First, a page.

Monday, 31 August 2015

English cricket

I'm not aware that I have ever seen a cricket before last week.  I found this beauty in Somerset.  It is a Dark Bush Cricket, Pholidoptera griseoaptera.

Then three days later this one landed on me in Wiltshire.  I think it is an Oak Bush Cricket, Meconema thalassinum.  I managed only one photo on the iPhone in pouring rain under my umbrella.

Saturday, 29 August 2015

Bird of the week - Kingfisher

The kingfisher (Alcedo atthis) is one of our most extravagantly coloured birds.  This young female was in Gosforth Park yesterday morning.

Her fishing technique needs some improvement - while I was watching she made several dives but the only thing she caught was a piece of reed.

Kingfishers cough up pellets made of indigestible fish bones and scales etc.  Here the pellet is in mid air to her left, just over the branch she is sitting on.

The colours are quite amazing and vary with the light - sometimes more blue , sometimes more green.  This one in bright early morning sunlight has a greenish colour.

Compare the colour with this adult female - taken previously with the same camera from the same viewpoint but in different light.

Kingfishers are not common birds - there are only around 5000 pairs in the UK - but they are found on rivers, lakes and streams across most of lowland Great Britain.

The population can plummet in harsh winters but recovers quickly when conditions improve.  Overall it is stable.

Listen to the BBC Radio 4 Tweet of the Day on kingfishers here.  Read more about kingfishers on the BTO site here.

Thursday, 27 August 2015

Rusty tussock moth caterpillar

I was on a landscape photography workshop in Dorset and was supposed to be making photographs of an avenue of beech trees when I was distracted by this caterpillar climbing up one of them.  It is the larva of a Rusty Tussock Moth, also known as the Vapourer, and has the strange scientific name of Orgyia antiqua.  The caterpillar has two black tufts of hair on its head, four bright yellow tufts along its back and an orange tuft at the rear.

The adults exhibit extraordinary sexual dimorphism, meaning that the two sexes look very different.  The male is a handsome orange-brown moth with a white comma-shaped mark on each wing.  The female looks like a furry woodlouse and is flightless.  For more details and pictures of the adult moths click here.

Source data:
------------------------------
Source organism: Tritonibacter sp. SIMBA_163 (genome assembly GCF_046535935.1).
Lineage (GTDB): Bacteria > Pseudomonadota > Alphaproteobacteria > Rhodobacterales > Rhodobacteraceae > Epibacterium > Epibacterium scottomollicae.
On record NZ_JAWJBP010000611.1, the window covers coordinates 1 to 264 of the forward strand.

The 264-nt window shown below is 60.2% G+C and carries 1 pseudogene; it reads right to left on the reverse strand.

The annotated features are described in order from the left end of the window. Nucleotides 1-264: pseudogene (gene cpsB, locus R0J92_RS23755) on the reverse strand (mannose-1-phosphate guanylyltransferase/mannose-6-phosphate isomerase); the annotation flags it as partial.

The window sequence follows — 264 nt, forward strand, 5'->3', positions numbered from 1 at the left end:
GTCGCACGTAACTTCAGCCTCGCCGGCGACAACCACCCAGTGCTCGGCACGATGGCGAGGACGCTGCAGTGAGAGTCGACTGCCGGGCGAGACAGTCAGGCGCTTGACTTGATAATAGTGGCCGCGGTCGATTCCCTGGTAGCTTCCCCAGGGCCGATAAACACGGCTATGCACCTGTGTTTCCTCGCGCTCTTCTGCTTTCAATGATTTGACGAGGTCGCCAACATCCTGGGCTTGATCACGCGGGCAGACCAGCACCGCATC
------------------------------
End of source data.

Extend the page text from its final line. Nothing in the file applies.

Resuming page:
I never did get a good photo of the beech trees.

Wednesday, 26 August 2015

Wasp beetle

The wasp beetle, Clytus arietis, is a harmless longhorn beetle that gains protection from looking and sounding like a wasp, another example of Batesian mimicry.  It feeds on flowers and lays its eggs in dead wood.

Monday, 24 August 2015

More hawkers

Common hawkers in a mating wheel at Banks' pond.

This male southern hawker was on patrol on the woods at Gosforth Park Nature Reserve but stopped for a rest when the clouds came over.  When the sun came out again I had a few moments for photos before he was off again.  I think he has more blue colouration than usual.

Tuesday, 18 August 2015

More bees

When I visit a garden these days I spend more time looking at the bees than the flowers.  There is one species of honey bee in this country, around 25 species of bumblebee (of which seven are common), and around 250 species of solitary bee. I can spot the honey bees, most of the bumblebees, and some of the solitary bees.  There are plenty of solitary bees I'm not sure about.  To illustrate the variety, here are a few I have seen recently.

Royal Mail has today issued a set of stamps depicting six rare bees, none of which I have seen.  You can see the designs here.